The borkies are curious dogs with a strong chasing instinct that often instigates them in following their ears and nose. These intelligent canines would readily perceive what you are expecting from them. Borkies do not enjoy the cold climate.

What does the Borkie Dog look likebeagle Yorkie mix

beagle Yorkie mix is a small to medium-sized dog weighing 20 to 25 pounds and standing 12 to 15 inches tall. She has a round face, dark nose, black eyes, floppy ears, and Beagle’s chest. She has a coat that can be like either dog, long curly and silky.

Standard colours are black, grey, tan, white, and tri-colour.
Training and Exercise Needs

How actively does a beagle Yorkie mix need to be?

She is somewhat active and will need a couple of medium length walks a day. However, she is of a size where she can live happily in an apartment, and some of her indoor playtimes will be meet part of her exercise needs.

Access to a yard is unnecessary, but it would be a bonus for her to play in. The Borkie inherit the Beagle’s sense of smell, so she may tend to take off when she catches a scent and may also do the same to chase small animals.

What is a beagle Yorkie mix Dog Trainability?

Eager to learn, Borkies enjoy their training sessions and make for good little pupils. However, their downfall is their attention span, and they will become easily distracting from the task at hand, especially if outdoors.

Basic training should begin from a young age, and owners should reward appropriate behaviour with plenty of treats. It is not unheard of for poorly training and under-stimulating Borkies to develop vices, such as excessive barking.

Owners must work with them to ensure that doesn’t happen by providing them with a stable and consistent training program.

Living with a beagle Yorkie mix

How often should I groom A beagle Yorkie mix?

The Borkie tends to lean more towards the Yorkie in terms of the coat, so it sheds little and can be hypoallergenic. But some do take after the Beagle more, so the shedding goes up a bit, and she is not hypoallergenic.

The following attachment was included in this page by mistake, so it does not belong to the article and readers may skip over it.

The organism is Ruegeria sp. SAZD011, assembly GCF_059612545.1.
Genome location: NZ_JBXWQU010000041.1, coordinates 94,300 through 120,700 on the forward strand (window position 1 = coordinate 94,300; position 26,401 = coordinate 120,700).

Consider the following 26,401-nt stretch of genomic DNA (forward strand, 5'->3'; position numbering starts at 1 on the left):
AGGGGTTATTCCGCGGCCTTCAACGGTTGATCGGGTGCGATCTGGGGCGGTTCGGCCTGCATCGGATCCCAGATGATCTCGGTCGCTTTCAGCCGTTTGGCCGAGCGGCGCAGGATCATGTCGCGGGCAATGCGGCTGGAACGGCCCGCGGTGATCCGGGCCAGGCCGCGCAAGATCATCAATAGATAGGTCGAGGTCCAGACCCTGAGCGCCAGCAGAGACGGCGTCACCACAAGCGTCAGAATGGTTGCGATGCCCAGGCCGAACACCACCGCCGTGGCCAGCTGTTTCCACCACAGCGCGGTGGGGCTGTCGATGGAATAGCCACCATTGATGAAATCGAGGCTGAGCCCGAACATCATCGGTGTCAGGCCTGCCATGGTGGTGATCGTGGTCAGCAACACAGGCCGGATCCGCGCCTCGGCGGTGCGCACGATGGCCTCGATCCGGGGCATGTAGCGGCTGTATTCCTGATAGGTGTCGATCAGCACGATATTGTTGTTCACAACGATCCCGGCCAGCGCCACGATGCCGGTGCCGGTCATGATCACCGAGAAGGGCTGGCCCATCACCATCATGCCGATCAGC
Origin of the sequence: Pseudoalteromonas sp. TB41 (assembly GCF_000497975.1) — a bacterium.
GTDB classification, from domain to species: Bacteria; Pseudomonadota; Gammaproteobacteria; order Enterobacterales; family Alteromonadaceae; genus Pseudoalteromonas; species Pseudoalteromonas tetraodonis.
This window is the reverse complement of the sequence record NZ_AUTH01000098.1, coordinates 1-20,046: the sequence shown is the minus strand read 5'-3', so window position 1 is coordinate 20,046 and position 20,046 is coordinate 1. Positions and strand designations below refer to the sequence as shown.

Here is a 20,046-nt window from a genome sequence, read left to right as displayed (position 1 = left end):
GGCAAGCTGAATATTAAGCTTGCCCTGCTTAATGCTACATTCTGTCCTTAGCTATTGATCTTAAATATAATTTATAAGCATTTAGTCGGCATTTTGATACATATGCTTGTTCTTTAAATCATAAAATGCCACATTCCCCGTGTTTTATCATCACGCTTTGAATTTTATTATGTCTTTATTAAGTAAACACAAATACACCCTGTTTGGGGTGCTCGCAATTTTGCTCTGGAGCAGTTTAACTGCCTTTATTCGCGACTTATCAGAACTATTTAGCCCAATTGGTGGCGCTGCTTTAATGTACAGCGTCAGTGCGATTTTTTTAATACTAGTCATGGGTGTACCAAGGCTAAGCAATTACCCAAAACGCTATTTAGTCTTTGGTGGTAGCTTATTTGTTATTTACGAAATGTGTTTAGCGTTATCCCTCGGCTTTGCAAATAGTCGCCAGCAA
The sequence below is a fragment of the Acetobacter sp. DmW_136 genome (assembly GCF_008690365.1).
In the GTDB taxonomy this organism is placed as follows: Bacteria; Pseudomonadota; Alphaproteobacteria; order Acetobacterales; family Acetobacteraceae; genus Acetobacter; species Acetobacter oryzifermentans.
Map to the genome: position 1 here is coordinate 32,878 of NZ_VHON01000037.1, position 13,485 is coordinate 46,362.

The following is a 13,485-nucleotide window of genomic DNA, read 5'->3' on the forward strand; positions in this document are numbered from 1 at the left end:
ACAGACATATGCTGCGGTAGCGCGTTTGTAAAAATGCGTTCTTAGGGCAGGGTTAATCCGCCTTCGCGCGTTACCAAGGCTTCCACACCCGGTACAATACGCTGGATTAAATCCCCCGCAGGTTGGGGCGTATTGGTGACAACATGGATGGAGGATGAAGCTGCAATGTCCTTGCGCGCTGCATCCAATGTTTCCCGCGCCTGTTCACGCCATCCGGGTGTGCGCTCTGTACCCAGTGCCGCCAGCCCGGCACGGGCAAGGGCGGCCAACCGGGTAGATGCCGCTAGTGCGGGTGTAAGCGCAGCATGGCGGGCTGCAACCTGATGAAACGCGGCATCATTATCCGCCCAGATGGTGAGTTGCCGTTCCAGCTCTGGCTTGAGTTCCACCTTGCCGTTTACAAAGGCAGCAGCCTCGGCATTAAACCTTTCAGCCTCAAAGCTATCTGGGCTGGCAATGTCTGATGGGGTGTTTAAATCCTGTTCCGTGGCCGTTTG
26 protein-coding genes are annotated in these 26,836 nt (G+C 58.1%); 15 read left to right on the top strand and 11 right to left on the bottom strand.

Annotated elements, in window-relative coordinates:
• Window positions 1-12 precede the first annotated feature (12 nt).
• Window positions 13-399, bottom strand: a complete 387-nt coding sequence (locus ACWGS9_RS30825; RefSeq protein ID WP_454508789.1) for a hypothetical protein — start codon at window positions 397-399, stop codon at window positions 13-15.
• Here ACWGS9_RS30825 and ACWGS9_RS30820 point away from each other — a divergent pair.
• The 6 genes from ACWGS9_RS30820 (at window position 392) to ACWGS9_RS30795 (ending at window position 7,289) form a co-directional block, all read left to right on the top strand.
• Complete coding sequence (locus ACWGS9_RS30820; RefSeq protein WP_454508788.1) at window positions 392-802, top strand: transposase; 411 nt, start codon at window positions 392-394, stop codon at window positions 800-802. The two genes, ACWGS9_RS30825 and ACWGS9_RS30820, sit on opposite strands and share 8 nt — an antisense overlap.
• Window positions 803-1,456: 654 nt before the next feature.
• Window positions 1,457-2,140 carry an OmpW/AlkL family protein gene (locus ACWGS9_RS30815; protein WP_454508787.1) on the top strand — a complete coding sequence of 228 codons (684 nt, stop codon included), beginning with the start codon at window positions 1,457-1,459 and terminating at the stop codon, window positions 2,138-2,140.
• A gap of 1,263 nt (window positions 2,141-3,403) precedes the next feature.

Like the Yorkies, her coat will need trimming every couple of months or so at a groomer’s. While there, you can also have her nails clipped when they get too long. If you prefer to do it yourself, here are some useful tools.

Bathing is only needed to avoid drying out the natural oils in her skin. Brush it two to three times a week and give her ears a check and wipe once a week.

Her teeth should get brush two to three times a week. What is she like with children and other animals? With early socialization and training, she can be kid-friendly and dog friendly, and it can help curb her instincts to chase smaller pets. Teach the children how to play and touch dogs without scaring or hurting them too.

General information

The Borkies bark a lot and can have the Beagle howl, so if you live in an apartment with nose rules, this may be a problem. It will want to be fed at least twice a day, dividing 1½ to 2 cups of good quality dry dog food daily. She will need some extra care if you live in a freezing area.

Borkies Health

Dogs that generally enjoy good health, we need to be on the watch for a handful of health conditions that may be experienced throughout their lifetime:

Ear Infections

Due to their large and drooping ears, these dogs are more likely than others to develop chronic ear infections. Symptoms can include head shaking, ear scratching, and vocalization. Owners may notice that the skin inside the ear appears red and inflamed. In addition, there is a large amount of foul-smelling discharge within the ear canal.

When your borkie have an Infection, it should be treated as soon as they are present. Keeping canals dry at all times and cleaning ears can prevent the infection from setting in in the first place.

Tracheal Collapse

The support of the trachea (or windpipe) is cartilage. If this cartilage does not provide enough support, the airflow restricts the windpipe to collapse to some degree.

Dogs may suffer from shortness of breath and a chronic, dry cough. Most benefit from weight loss (if needed) and a body harness rather than a neck collar. For some, medications will offer relief from symptoms, while those more severely affected may require surgery.


An underactive thyroid gland results in a circulating thyroid hormone level that is too low. The thyroid hormone is responsible for various body functions and causes many symptoms when it is not working. Hypothyroid dogs are often slow and sluggish.

They are typically overweight and find it hard to slim down. Affected dogs may also have a slow heart rate. Can find it hard to stay warm, sometimes displaying ‘heat-seeking behaviour around the home.

Thankfully, this hormonal condition can treat by replacing the thyroid hormone with tablets are taken each day. Dogs will require frequent check-ups and blood tests with the vet to confirm the disease.